The Mystery of True Resurrection
Death over Death:
(From notes on the life of repentance)
Father Matta El-Meskeen (Matthew the Poor)
HE IMAGE OF CHRIST carrying His cross, leaving Jerusalem for the place of crucifixion, escorted by some of his disciples and relatives, is one of total shame and disgrace. But Christ endured it for the sake of the joy that lay before Him (Heb 12:2). This was the most climactic hour of Christ’s life, the hour of His departure with no return. This hour had been known in advance in all of heaven and had been spoken of by the spirits of the Old Testament saints, awaiting the world’s redemption: “And behold, two men talked with him, Moses and Elijah, who appeared in glory and spoke of his departure, which he was to accomplish at Jerusalem” (Lk 9:30, 31).
His exit from Jerusalem corresponded to His departure from the present world. The cross was the instrument of crossing over from this world to the eternal world. Departing from this world is not fulfilled in a natural way by those who have hated the world and denied it, because the world inevitably takes revenge against those who have scorned it and shamed it: “If the world hates you, know that it has hated me before it hated you. If you were of the world, the world would love its own; but because you are not of the world, but I chose you out of the world, therefore the world hates you. Remember the word that I said to you, ‘A servant is not greater than his master.’ If they persecuted me, they will persecute you” (John 15:18-20).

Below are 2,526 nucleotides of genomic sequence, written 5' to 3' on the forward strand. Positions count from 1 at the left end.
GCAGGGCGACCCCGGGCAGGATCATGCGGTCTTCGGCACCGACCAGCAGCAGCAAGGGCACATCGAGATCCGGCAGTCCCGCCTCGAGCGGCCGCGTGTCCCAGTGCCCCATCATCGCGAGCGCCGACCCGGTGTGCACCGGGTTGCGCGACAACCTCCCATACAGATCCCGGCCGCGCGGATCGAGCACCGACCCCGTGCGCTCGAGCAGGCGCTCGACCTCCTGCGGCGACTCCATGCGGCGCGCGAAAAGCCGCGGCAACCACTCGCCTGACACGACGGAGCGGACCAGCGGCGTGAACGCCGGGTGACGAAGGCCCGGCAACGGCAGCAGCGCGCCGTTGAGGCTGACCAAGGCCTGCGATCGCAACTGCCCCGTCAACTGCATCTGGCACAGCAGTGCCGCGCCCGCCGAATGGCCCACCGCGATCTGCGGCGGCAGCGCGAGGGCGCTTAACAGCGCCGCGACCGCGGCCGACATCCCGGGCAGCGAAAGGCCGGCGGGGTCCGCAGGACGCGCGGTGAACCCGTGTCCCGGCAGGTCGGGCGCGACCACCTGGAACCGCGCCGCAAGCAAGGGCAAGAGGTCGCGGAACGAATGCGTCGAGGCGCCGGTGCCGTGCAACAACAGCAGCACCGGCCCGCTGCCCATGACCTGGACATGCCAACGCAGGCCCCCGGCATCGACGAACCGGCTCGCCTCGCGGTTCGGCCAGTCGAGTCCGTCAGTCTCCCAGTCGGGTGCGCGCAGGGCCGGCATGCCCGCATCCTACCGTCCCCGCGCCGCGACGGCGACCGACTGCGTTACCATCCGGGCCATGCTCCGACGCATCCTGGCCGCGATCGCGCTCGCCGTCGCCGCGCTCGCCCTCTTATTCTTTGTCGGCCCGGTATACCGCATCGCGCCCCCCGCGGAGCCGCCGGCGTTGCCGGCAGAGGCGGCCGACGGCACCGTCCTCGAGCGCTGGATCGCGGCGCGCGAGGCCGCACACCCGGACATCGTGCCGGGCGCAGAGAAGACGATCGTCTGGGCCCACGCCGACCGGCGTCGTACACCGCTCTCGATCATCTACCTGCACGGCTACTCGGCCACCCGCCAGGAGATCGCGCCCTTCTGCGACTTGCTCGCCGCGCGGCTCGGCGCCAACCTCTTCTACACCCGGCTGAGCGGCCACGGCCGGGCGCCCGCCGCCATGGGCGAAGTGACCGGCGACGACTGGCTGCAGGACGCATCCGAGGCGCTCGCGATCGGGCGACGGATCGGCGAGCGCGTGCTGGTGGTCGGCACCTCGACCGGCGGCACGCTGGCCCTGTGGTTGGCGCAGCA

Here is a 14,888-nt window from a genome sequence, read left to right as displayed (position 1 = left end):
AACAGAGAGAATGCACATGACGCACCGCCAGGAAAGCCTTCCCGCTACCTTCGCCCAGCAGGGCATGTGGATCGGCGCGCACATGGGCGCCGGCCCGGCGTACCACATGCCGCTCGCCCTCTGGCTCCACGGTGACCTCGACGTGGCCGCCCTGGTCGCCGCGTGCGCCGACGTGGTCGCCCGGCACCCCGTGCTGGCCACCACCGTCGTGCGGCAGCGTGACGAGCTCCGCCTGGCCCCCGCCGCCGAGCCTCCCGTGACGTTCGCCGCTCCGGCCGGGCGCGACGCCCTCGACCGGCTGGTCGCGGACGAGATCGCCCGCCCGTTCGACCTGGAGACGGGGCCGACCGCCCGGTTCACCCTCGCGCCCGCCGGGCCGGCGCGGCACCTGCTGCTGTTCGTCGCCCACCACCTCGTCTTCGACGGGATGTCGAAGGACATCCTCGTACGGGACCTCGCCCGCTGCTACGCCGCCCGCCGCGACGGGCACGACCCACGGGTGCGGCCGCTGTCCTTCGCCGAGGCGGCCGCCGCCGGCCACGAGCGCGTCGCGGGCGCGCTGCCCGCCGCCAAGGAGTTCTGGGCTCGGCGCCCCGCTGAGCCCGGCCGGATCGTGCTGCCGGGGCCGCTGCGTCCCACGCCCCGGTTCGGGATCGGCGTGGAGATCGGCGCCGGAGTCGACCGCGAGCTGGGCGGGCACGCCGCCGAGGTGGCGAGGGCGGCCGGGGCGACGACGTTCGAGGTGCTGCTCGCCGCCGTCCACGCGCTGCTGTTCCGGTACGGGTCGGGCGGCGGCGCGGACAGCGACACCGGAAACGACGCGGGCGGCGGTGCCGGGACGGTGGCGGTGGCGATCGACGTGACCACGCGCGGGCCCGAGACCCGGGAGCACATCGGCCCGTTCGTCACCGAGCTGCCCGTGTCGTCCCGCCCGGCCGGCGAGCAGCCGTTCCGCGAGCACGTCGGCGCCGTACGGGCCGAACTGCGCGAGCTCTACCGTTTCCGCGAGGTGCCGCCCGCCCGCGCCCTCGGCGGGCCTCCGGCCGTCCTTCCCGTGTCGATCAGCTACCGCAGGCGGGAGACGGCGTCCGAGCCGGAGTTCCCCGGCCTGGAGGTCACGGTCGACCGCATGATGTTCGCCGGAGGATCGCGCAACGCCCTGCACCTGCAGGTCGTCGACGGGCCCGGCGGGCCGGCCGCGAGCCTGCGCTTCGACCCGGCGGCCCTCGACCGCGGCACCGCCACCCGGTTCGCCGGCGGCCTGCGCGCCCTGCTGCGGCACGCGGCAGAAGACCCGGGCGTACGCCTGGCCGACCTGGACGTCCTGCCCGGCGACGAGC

Jesus said these words before he went to the cross, before the judgment, before the revealing of the plan to arrest Him and fabricate accusations against Him, before calling in false witnesses, before the desertion of His disciple (which illustrates how the world uses those who are closest to torture saints’ souls). Christ knew well what the hatred and envy of this world had prepared for him; the plan to torture him and then get rid of Him: “And taking the twelve, he said to them, ‘Behold, we are going up to Jerusalem, and everything that is written of the Son of man by the prophets will be accomplished. For he will be delivered to the Gentiles, and will be mocked and shamefully treated and spit upon; they will scourge him and kill him …” (Lk 18:31-33); “Then Jesus knowing all that was to befall him, came forward” (John 18:4).
It is important for us to know that Christ was not surprised by the world’s behavior towards Him. He Himself taught His disciples that the world will conflict with everything that does not belong to it. The world inevitably disdains those who disdain it and mocks everyone who mocks it. This is the inevitable consequence of departure from the world.
Christ bore this shame with total acquiescence because from the beginning He had accepted His role to stand against the world and hate its evil deeds, knowing that He would have to pay the price for this!